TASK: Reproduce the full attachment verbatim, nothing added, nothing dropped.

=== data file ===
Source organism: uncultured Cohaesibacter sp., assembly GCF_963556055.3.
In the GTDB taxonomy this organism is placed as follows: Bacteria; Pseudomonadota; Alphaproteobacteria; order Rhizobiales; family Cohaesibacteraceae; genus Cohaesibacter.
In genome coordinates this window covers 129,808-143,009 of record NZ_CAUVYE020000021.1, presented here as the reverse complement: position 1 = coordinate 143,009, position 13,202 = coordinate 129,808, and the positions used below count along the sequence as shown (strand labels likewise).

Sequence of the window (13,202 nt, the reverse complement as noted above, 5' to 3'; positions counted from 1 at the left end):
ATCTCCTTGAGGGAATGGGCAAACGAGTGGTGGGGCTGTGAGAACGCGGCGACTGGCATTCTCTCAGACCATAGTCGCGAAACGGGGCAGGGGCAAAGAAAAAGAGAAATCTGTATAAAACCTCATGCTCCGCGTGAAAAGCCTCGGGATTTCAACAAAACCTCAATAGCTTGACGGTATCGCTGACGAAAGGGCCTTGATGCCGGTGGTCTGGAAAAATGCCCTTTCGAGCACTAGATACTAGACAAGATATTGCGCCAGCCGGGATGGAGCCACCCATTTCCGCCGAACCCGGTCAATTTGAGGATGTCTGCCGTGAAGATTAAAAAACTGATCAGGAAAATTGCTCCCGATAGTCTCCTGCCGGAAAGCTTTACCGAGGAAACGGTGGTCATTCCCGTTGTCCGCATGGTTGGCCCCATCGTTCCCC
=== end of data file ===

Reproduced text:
Source organism: uncultured Cohaesibacter sp., assembly GCF_963556055.3.
In the GTDB taxonomy this organism is placed as follows: Bacteria; Pseudomonadota; Alphaproteobacteria; order Rhizobiales; family Cohaesibacteraceae; genus Cohaesibacter.
In genome coordinates this window covers 129,808-143,009 of record NZ_CAUVYE020000021.1, presented here as the reverse complement: position 1 = coordinate 143,009, position 13,202 = coordinate 129,808, and the positions used below count along the sequence as shown (strand labels likewise).

Sequence of the window (13,202 nt, the reverse complement as noted above, 5' to 3'; positions counted from 1 at the left end):
ATCTCCTTGAGGGAATGGGCAAACGAGTGGTGGGGCTGTGAGAACGCGGCGACTGGCATTCTCTCAGACCATAGTCGCGAAACGGGGCAGGGGCAAAGAAAAAGAGAAATCTGTATAAAACCTCATGCTCCGCGTGAAAAGCCTCGGGATTTCAACAAAACCTCAATAGCTTGACGGTATCGCTGACGAAAGGGCCTTGATGCCGGTGGTCTGGAAAAATGCCCTTTCGAGCACTAGATACTAGACAAGATATTGCGCCAGCCGGGATGGAGCCACCCATTTCCGCCGAACCCGGTCAATTTGAGGATGTCTGCCGTGAAGATTAAAAAACTGATCAGGAAAATTGCTCCCGATAGTCTCCTGCCGGAAAGCTTTACCGAGGAAACGGTGGTCATTCCCGTTGTCCGCATGGTTGGCCCCATCGTTCCCC